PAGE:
General discussion

Question for this forum?

When your looking for a new laptop what is more important to you? 1. Getting a good quality laptop from the start and less likely to break or 2. A laptop more likely to need a repair but the brand has a excellent support record? I've had 5 laptops in my life and only 1 has needed to have warranty work. I've had a hard drive go bad but that was replaceable with buy a cheap one online. I've never had a battery go bad or a screen go bad.

Discussion is locked
Follow
Reply to: Question for this forum?
PLEASE NOTE: Do not post advertisements, offensive materials, profanity, or personal attacks. Please remember to be considerate of other members. If you are new to the CNET Forums, please read our CNET Forums FAQ. All submitted content is subject to our Terms of Use.
Reporting: Question for this forum?
This post has been flagged and will be reviewed by our staff. Thank you for helping us maintain CNET's great community.
Sorry, there was a problem flagging this post. Please try again now or at a later time.
If you believe this post is offensive or violates the CNET Forums' Usage policies, you can report it below (this will not automatically remove the post). Once reported, our moderators will be notified and the post will be reviewed.
Comments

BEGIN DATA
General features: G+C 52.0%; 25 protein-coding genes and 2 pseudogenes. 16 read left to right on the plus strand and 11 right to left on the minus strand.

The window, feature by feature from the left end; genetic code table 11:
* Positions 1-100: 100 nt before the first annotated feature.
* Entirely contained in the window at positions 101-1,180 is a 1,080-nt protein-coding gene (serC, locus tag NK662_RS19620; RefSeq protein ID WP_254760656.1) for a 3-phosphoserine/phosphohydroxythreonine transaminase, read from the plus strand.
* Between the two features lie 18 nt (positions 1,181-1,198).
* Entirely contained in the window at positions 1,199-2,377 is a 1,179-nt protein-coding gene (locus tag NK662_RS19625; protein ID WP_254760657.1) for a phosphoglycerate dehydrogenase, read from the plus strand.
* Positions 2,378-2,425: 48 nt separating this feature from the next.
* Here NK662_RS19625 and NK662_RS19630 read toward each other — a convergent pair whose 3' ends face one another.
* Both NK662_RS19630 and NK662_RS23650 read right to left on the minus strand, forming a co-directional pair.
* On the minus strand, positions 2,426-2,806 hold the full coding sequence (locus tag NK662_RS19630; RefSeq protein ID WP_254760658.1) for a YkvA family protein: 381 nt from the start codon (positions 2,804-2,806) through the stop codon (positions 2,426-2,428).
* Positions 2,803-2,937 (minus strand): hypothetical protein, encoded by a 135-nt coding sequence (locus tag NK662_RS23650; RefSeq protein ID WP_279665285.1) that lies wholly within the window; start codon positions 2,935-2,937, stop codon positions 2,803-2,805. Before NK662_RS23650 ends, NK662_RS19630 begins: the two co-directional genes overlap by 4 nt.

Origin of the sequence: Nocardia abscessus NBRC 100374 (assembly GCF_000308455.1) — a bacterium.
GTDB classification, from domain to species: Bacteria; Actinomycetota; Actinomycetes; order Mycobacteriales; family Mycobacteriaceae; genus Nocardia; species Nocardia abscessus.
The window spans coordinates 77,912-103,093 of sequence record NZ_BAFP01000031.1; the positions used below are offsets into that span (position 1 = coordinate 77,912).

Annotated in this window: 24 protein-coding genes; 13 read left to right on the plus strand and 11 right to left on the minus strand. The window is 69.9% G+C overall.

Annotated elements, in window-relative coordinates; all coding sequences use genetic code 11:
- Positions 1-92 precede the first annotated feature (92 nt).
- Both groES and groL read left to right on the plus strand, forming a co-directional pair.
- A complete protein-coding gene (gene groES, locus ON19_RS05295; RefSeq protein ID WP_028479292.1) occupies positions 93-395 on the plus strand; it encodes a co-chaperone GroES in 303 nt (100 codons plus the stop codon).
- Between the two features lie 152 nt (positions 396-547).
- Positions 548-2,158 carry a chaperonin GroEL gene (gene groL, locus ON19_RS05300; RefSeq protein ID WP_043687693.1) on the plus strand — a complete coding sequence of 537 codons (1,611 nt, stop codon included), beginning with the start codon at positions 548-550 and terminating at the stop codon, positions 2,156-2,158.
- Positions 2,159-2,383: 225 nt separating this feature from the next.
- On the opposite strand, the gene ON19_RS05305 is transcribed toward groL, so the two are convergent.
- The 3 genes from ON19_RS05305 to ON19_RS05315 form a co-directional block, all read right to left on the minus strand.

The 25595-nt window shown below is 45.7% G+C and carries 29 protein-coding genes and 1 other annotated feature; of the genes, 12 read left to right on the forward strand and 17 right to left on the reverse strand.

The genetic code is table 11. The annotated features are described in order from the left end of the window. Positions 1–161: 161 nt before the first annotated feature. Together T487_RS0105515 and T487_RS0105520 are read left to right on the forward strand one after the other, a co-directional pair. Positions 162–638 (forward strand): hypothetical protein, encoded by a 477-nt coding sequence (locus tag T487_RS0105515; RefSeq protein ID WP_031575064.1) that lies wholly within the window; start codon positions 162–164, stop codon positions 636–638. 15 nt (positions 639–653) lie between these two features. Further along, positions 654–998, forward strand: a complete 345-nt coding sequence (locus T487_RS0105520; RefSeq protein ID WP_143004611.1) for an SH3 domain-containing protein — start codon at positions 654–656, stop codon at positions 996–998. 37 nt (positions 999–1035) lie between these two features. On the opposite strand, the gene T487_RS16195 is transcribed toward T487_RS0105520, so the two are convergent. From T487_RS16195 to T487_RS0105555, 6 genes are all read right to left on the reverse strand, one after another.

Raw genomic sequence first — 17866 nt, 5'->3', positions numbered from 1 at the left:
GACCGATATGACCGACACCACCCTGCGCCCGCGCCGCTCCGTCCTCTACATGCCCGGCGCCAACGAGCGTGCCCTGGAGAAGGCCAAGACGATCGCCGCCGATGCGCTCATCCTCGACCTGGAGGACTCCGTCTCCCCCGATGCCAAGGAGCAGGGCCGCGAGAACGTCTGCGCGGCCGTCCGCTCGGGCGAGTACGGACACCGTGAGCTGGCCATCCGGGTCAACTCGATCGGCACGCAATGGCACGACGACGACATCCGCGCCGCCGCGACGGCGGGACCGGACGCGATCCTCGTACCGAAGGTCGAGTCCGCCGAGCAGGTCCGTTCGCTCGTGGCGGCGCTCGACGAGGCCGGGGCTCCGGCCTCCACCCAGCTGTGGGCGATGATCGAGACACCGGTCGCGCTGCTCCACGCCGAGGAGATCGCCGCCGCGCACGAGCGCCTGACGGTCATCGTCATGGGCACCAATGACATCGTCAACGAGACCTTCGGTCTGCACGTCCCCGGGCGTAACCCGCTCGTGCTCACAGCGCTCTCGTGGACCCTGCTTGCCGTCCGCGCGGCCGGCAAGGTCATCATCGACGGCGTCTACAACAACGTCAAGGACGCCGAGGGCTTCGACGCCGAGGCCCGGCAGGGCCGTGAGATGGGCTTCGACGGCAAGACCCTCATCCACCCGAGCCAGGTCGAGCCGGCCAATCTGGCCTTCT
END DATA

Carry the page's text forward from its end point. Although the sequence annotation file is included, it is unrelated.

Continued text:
- Collapse -
Never had a quality issue.

While I can write about laptops owned by others my laptops either owned by me or supplied by the office are dull as to the stories.

I'd had Dells, Acers and HP/Compaqs. Keep in mind that they were never dropped, kicked, sat on, spilled on, modified until they were years old and never did we blame a Windows issue on the maker.

I'm also an electronics designer and clean the heatsinks, vents yearly.

It's quite exciting to be able to work on other people's laptops since it gives me a glimpse into what goes wrong. Outside of those (terror) Pentium 4 based laptops (which I've written many times "don't buy") I can't say I see many hardware quality issues. Too often it's just a failed OS issue or in 3 and up year old machines hard disks and batteries.

Other hardware failures I see are the power plug and battery charging circuits. People tend to try to "save" a dead battery then fry the circuits or travel with the power plug in the laptop.

Bob

- Collapse -
By a dead battery

do you mean completely dead? So does it ruin the circuits if you leave the battery in when you use the power when the battery is dead or do you mean trying to use a battery thats going bad could damage the circuits?

- Collapse -
If we dissect the battery pack we find...

A cell with near 0 volts. Well maybe 0.4 volts. The theory at the office is this bad battery pack while it may run the laptop for 5 or 10 minutes needs to go in the battery recycle bin or off to a battery rebuilder.

Why? It's too likely the circuit design is for a "good" battery and not one that's far outside it's 2 year lifespan (and failing.)

Hope this helps save someone.

You asked if "use a battery" could damage the circuits which I'm going to grind the words very finely here. Using said battery would be fine. It's the charging that could be problematic.

Bob

CNET Forums